Recently we’ve learned that the planned RFBB trip to the JEN conference (Jazz Educators Network) is in jeopardy because there is a shortfall of funds. The trip goes on from New Orleans to Washington D.C. and Baltimore (gigs with Dennis Chambers) and New York to record. There are more than 20 people in the tour group but the funds needed is only for the players.
The hope that some financial support might come from arts funding has not materialised. There’s a rationale that you could apply here .. and comment on both sides - making positive and negative points about such an undertaking.
In the odd chat over the last couple of days, I’ve heard the comment that there’s SO much money needed there’s no point in donating. There has already been quite a positive response and in the first five days of the funding drive donations total $27,265.00, but let’s think further about the idea that your donation may not be worthwhile. The original shortfall figure suggested was $89,000 this is now down to $61735 and this is just a portion of the money the band has already raised towards the trip. As you can see your donation will make a difference.
Let’s consider the odds
That’s 89 people donating a thousand each. Not in my budget!
It’s 178 people donating $500 each. Still a bit out of my range.
It’s 500 people donating $178 each .. getting a little more comfortable.
What about a thousand people donating $89 each? This is pretty realistic. That’s a number I can manage and surely there are 1000 people even in the niche category of Jazz who will generously look on this endeavour with friendly support.
Supporters response is already very encouraging but there’s some way to go.
I’m currently a freelance Trumpet player in Auckland. I teach Jazz trumpet at Auckland University.
My reason for writing this? … around 50 years ago I turned up to one of the early rehearsals of a Big Band start-up. It was, from memory, a Sunday (could have been Saturday) morning at the Wellington Musicians Club. I knew Rodger from the music store he worked at and also his reputation playing with Quincy Conserve. I had played in a Big Band in Hamilton but this big band was something more. It had energy and spirit and for an 18 year old Trumpet player, it was pretty damn exciting! Add to that the opportunity to play and learn from some very good players.
This was the start of the Rodger Fox Big Band. Jazz was new to me and I didn’t really equate my attempting to play a solo as playing Jazz. My previous music experiences were mostly in youth orchestras and I’d come to Wellington to do classical music at Vic. As it turned out I joined a funk/disco band (Collision) and we went to Australia to try our luck from “77 - ’79.
Back from OZ at the end of ’79 I rang Rodger and asked if there was much happening in Wellington. He invited me down, I stayed at his place and again got immersed in the Wellington scene. Cutting out the personal detail from that time I ended up going with Rodger's band to the Montreux Jazz Festival in both 1980 and in ’81. Wow, what an experience! Literally a once in a lifetime experience - twice! We had played with some great international guests in NZ and recorded with a couple of them - Tom Harrell and John Schofield - in New York! We toured Poland and played at Ronnie Scotts in London!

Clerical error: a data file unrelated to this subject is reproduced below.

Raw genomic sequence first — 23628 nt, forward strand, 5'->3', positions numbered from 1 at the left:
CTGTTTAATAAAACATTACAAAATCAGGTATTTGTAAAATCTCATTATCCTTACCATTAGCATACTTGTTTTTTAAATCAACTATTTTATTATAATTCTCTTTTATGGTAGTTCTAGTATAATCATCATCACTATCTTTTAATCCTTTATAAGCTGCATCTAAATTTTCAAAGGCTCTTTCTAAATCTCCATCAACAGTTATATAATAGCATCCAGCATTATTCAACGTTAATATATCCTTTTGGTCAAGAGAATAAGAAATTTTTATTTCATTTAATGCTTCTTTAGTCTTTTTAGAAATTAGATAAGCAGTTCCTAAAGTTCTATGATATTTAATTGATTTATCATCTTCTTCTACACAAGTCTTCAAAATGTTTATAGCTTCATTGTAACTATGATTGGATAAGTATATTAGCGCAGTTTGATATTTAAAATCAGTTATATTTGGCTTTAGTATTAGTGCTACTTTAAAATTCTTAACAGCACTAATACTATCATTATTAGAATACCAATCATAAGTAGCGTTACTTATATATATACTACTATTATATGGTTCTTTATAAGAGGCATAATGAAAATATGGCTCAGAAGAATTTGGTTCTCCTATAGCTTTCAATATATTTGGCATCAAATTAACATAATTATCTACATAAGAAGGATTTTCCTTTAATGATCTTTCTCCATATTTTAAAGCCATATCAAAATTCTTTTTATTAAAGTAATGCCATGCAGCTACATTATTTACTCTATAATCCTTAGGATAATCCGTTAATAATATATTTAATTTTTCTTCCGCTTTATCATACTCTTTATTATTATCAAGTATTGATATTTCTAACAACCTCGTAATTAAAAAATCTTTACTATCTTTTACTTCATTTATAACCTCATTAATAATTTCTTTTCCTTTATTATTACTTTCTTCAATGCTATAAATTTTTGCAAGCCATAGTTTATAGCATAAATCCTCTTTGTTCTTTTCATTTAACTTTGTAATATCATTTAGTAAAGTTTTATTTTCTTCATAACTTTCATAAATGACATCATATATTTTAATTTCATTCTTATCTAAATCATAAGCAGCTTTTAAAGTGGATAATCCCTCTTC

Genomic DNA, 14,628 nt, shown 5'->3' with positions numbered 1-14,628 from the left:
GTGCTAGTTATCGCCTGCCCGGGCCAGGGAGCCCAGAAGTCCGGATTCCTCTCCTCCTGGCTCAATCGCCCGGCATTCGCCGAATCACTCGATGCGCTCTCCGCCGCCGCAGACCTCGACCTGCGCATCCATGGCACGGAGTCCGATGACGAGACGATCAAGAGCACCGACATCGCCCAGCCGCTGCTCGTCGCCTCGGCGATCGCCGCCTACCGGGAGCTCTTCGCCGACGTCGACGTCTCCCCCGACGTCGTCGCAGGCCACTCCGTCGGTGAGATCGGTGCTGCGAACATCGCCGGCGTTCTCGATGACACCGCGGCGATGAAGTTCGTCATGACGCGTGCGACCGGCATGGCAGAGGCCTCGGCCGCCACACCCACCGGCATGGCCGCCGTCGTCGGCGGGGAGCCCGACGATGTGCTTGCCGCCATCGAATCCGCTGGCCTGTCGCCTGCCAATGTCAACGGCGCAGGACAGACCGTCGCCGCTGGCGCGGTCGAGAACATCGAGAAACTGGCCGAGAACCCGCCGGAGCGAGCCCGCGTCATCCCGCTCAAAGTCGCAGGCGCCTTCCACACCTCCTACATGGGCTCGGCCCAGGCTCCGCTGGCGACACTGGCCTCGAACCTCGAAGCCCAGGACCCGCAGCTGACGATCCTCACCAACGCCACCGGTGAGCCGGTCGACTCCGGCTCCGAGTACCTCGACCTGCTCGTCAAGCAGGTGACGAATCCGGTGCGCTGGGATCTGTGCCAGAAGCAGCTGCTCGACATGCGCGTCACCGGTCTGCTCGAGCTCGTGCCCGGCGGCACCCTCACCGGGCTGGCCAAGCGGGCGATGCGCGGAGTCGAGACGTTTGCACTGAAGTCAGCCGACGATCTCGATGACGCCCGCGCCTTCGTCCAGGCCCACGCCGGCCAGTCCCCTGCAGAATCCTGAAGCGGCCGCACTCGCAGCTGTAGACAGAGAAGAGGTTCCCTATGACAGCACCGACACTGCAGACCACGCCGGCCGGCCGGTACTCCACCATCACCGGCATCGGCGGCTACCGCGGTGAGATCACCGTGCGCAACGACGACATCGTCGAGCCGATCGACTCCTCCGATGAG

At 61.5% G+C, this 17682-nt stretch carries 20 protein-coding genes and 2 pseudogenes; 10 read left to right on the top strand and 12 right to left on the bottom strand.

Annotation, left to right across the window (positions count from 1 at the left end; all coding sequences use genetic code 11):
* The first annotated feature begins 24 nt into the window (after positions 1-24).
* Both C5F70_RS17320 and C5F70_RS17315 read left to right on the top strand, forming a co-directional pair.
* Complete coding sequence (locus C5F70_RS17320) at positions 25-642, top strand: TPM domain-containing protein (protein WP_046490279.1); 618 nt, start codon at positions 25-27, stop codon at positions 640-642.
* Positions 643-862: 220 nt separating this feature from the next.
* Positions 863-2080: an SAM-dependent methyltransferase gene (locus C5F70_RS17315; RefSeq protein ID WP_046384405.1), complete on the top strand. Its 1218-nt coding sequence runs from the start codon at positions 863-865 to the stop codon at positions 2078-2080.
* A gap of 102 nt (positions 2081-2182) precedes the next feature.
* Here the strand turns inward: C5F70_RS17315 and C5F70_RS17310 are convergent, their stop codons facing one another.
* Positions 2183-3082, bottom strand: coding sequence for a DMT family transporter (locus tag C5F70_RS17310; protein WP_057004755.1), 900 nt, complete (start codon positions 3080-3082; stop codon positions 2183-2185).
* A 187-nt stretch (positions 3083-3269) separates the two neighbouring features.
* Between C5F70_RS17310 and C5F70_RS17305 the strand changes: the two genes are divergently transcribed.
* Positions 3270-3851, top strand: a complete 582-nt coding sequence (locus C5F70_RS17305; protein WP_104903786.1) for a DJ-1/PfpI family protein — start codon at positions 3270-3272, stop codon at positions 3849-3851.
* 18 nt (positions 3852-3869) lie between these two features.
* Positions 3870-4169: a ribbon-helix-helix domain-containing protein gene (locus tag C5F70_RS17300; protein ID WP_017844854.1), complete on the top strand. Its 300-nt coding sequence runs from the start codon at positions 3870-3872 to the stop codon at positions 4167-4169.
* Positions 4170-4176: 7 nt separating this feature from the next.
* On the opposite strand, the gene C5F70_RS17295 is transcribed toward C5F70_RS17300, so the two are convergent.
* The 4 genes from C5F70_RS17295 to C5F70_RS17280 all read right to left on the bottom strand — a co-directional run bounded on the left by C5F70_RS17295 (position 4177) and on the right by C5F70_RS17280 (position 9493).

After those trips Rodger brought trumpeter Bobby Shew to Wellington. This was a life-changing event for me. For the first time, I was in the same room with someone who could play better than I could ever dream of playing and sounded just like the best records I’d ever listened to. Right there at rehearsal in the same room! It was the inspirational moment that changed my life. I dared to consider that if Bobby could do it then maybe so could I. I’m still on that journey by the way - no one can play like Shew. My personal inspirations over the next few years were Gordon Brisker (sax), Bill Reichenbach (Trombone), Shew again, Chuck Findley, and there were many more inspirational players covering all instruments. =
The best part of all of this is that these people - amongst the best players around - came to NZ to relax and enjoy so we got to meet them and know them in a way that would be much more difficult in their hometowns.
Thanks to having those contacts I managed a semester at Berklee College (Boston), made my way to Europe and had enough jazz learning to have a good start and work/teach in the Netherlands as a musician for pretty much 18 years.
Since being back in NZ I’ve had the privilege of sitting in Rodger's band from time to time. Once again I’ve played on stage with some of the world's best musicians. The players in the band are better than ever and I think a testament to the steady and ambitious contribution that Rodger has made to NZ jazz and more broadly the NZ music scene. Rodger has doggedly maintained the legacy over all of those years which is not only beneficial to his band members but also to the many high school students who benefit from the educational work Rodger and the band do.
My point? My experience is not unique. I’m just one of what must be something like at least 500 to a thousand plus musicians who have had the benefit of Rodger's efforts over the years. Many of these players have become lifelong friends and colleagues. My overriding sentiment on reflection of those years is one of gratitude.
Will this be the last time the RFBB needs money to do things? No is the answer. Can it be self-supporting? Sometimes but not on this occasion. Is it worth supporting? You bet.
What about a thousand couples splitting the $89 .. $45.50 each .. gotta be doable!
Just my two cents worth.
Best, Mike Booth